By Luigi Fraschini

Last year there was cheering in Detroit as two American brands -- Buick and Lincoln -- captured the top spot in the prestigious American Customer Satisfaction Index (ACSI). This year the tables have turned again. After falling last year in the wake of major quality problems, Toyota's Lexus brand (which gained 2 percent) and the Toyota brand (which gained 4 percent) tied for first place in the most recent index at 87. Those two Japanese brands were matched by General Motors' Cadillac (with a 1-percent gain). Overall, the auto industry ACSI score improved by 1.2 percent to 83, indicating the customer satisfaction was up -- but not by much.

According to the study's authors, customer satisfaction resurgence for international carmakers puts Detroit's fledgling recovery in jeopardy. The report investigated customer satisfaction with an array of nameplates offered by domestic and foreign automobile manufacturers, along with an update of the national ACSI, which was up marginally.

"Not only is the increase in the nation's overall customer satisfaction minute, its impact on consumer demand weakens in a struggling economy," says Claes Fornell, founder of the ACSI and author of The Satisfied Customer: Winners and Losers in the Battle for Buyer Preference. "While demand generally shifts to companies that do a good job of satisfying their customers, aggregate demand in times of economic distress is hampered by other factors, such as doubt about the future, job uncertainty and lack of discretionary income."

What happened to Buick and Lincoln, the leaders in 2010? Both brands endured 3-percent slumps to 86 and 85, respectively. Mercedes-Benz held steady at 86, while Honda inched up to 85 percent. Among the top seven carmakers in the ACSI, five are luxury brands, with Japan's best U.S. sellers (Honda and Toyota) rounding out the group.

Ford and Nissan didn't finish in the top seven. But on the strength of 2-percent gains, both finished with scores of 84, bringing them very close. Volkswagen experienced a steep drop in 2010, but recovered significantly with one of the biggest gains in the Index this year -- 4 percent -- and it too had an index of 84. While VW was experiencing a big gain, BMW had a big drop, tumbling 4 percent to a 14-year low of 83. That score put BMW on par in customer satisfaction with Hyundai (which gained 1 percent) and GMC (which was down 1 percent). Chevrolet experienced a big 3-percent increase, but reached an index of just 82. Kia had a 1-percent gain to finish at 81.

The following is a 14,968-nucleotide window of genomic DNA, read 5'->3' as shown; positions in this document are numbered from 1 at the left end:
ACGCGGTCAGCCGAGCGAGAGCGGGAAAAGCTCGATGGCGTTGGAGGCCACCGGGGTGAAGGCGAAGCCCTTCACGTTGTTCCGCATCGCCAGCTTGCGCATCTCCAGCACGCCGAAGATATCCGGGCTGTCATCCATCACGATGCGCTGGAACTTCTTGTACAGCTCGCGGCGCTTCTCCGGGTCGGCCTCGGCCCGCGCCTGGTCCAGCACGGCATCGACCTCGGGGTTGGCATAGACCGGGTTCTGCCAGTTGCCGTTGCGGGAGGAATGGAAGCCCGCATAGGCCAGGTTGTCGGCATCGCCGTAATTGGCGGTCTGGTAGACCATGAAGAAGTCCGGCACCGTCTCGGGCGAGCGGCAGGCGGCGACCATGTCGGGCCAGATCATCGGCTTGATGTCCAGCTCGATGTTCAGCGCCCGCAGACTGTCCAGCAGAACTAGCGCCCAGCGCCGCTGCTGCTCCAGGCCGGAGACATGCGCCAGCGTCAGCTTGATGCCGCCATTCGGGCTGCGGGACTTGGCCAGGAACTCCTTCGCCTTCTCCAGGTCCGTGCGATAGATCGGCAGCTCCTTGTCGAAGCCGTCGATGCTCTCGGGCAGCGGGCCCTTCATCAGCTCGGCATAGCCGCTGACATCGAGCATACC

While General Motors and Ford got some positive news from the study, the third member of the Big Three -- Chrysler -- got nothing but bad news. It turned in the worst scores in the industry, despite that fact that its Dodge brand was up 1 percent and its Jeep brand was up 3 percent. With indexes of 79, both nameplates tied Mazda, the weakest Japanese offering. The Chrysler brand didn't escape either. It suffered its second consecutive 5-percent slump to 76.

"Price discounting by Japanese automakers will make competition very difficult for all others, especially since industry sales remain weak," says Fornell. "It used to be Detroit that was forced to use buyer incentives to compensate for its weaker customer satisfaction. Now, with the Japanese using discounts in addition to their strong customer satisfaction, Detroit will probably have no choice but to respond in kind, putting more pressure on profit margins as a result."

Customer satisfaction averages for the three U.S. automakers show Ford maintaining its lead at 85, followed by General Motors at 84 (both down 1 percent from last year). Chrysler, in contrast, lags significantly behind at an average of 78, occupying the most precarious position with regard to both domestic and international competition. The ACSI is based on data from interviews with approximately 70,000 customers annually. The index was founded at the University of Michigan's Stephen M. Ross School of Business and is produced by ACSI LLC.

Luigi Fraschini is a Driving Today contributing editor based in Cleveland. He writes frequently about a variety of auto industry issues that affect consumers.



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